Visiting the United States? There are 50 states to see. If you want to experience “America in Miniature,” Maryland’s your destination.

Nicknamed “Little America” because of its multiple terrains, the small, oddly-shaped state of Maryland is where you can find almost any natural feature (except a desert landscape). While Baltimore and the Maryland suburbs of Washington bustle with energy, Maryland’s outer corners are peppered with sleepy little towns and farms. Horses run wild in one of Maryland’s famous parks, and you can step back in history by visiting Civil War battlefields — you might even get to watch a re-enactment!

Read more about Maryland and check out the other 49 states. If you need a visa to visit, here’s how to get one.

(State Dept.)

Pinto ponies

Assateague Island is known for its wild horses, most of which have white patches; this coloring is called “pinto,” derived from the Spanish word for “painted.” Legend says these horses descended from Spanish horses shipwrecked off the Maryland coast centuries ago, but it’s now believed that the horses’ origins are less dramatic. The most likely theory is that the horses’ ancestors were brought to Assateague Island by mainland owners in the late 1600s, to avoid taxes on livestock.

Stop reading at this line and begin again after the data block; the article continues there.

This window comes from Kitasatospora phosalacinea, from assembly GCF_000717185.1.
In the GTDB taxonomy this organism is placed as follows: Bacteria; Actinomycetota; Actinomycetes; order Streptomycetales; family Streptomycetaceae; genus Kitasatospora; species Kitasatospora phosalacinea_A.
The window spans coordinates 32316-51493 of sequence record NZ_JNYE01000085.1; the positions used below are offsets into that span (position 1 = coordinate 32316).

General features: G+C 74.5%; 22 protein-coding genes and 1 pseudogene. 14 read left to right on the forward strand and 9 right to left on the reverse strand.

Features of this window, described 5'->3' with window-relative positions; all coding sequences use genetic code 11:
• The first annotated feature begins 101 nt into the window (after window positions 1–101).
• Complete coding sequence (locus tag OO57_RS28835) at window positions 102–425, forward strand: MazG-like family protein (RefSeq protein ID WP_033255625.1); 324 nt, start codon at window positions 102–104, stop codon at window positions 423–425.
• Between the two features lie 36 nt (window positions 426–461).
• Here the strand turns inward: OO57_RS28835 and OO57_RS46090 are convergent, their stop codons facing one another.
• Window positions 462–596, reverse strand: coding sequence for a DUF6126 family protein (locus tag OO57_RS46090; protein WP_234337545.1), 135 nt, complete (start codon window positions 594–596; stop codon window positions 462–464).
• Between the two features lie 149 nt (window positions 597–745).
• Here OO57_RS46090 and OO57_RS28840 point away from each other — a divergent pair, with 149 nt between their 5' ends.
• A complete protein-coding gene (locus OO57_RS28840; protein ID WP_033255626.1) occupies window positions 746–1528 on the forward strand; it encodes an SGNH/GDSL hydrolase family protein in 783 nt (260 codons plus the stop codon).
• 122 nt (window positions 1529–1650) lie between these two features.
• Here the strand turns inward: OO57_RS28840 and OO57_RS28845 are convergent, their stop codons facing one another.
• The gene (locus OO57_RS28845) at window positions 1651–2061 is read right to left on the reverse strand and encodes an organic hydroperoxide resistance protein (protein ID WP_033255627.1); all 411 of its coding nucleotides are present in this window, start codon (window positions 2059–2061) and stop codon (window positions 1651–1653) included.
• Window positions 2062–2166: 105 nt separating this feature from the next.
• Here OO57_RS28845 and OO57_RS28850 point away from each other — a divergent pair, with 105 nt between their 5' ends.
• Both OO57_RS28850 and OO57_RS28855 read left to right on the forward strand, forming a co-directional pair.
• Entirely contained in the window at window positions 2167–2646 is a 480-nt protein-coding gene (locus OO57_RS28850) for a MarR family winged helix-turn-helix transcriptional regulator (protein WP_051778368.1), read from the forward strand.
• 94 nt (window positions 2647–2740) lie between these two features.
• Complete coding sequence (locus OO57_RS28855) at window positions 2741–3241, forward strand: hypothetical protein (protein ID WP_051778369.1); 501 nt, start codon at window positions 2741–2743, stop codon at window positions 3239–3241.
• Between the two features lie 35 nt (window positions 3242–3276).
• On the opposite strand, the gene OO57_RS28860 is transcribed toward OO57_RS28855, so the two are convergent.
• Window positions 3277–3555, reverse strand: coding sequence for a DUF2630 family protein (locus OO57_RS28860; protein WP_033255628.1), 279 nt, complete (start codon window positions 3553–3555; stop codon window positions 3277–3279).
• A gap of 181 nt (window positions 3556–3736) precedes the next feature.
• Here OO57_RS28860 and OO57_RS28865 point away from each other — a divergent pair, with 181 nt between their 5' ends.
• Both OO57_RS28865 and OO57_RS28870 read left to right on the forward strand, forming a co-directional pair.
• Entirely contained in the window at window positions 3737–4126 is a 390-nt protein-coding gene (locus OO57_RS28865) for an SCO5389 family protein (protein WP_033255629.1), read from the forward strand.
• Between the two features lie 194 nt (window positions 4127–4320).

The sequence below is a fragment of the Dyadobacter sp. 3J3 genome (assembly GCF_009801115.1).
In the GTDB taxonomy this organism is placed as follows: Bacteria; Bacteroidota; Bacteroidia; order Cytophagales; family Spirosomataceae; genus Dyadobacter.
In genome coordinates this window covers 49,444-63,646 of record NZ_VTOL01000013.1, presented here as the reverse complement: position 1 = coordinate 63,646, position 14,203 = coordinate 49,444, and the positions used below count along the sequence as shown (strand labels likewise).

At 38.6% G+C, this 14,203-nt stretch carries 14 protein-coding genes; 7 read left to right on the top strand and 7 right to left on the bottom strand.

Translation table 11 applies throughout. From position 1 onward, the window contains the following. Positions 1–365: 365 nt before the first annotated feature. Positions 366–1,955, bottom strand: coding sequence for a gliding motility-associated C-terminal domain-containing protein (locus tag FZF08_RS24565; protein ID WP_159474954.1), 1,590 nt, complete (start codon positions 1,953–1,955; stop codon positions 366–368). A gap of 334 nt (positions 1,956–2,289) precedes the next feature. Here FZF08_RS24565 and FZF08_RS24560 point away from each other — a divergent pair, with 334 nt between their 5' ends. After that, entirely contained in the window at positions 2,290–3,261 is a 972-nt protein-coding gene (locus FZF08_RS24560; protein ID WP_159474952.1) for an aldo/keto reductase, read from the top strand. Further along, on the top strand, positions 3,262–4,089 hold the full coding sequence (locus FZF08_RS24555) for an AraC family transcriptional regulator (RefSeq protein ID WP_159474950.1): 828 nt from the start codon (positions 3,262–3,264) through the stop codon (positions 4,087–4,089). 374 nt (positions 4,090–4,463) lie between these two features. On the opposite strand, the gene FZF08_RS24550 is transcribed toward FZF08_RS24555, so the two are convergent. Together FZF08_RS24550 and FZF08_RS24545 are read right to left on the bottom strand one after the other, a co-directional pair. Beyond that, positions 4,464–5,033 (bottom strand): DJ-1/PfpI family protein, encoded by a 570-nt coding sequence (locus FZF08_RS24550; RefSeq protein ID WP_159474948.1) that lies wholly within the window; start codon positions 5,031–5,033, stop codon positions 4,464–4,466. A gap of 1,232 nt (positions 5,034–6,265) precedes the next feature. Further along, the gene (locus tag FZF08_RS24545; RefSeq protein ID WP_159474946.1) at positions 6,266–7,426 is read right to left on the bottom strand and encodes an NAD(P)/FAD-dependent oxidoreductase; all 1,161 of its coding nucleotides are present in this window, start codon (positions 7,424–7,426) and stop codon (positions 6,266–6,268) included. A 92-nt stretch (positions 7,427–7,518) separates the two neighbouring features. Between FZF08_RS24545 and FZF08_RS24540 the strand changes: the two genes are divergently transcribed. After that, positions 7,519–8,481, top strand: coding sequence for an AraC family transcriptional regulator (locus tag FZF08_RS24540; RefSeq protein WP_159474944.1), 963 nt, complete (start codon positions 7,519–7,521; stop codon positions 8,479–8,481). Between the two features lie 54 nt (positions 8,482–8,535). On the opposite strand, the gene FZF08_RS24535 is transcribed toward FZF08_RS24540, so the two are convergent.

Don’t get pinched

Blue crabs, native to Maryland’s Chesapeake Bay, are a summertime seafood staple of Marylanders.

Life on the beach

The beachfront town of Ocean City is one of Maryland’s most popular vacation sites. Locals and visitors alike flock to this coastal resort, enjoying the sun, sand and other attractions. Here, an archway leads to Ocean City’s famous boardwalk, running parallel to the beach itself.

(Wikimedia Commons)

Let’s go, O’s!

Camden Yards, the baseball stadium where the Baltimore Orioles team plays, is the most Instagrammed spot in the state. Where else can you find a hot dog topped with crab?

Did you know?

America’s national anthem, “The Star-Spangled Banner,” was written by Francis Scott Key, a native Marylander. The flag that inspired the poem from 1814 is now on display at the Smithsonian Museum of American History in Washington.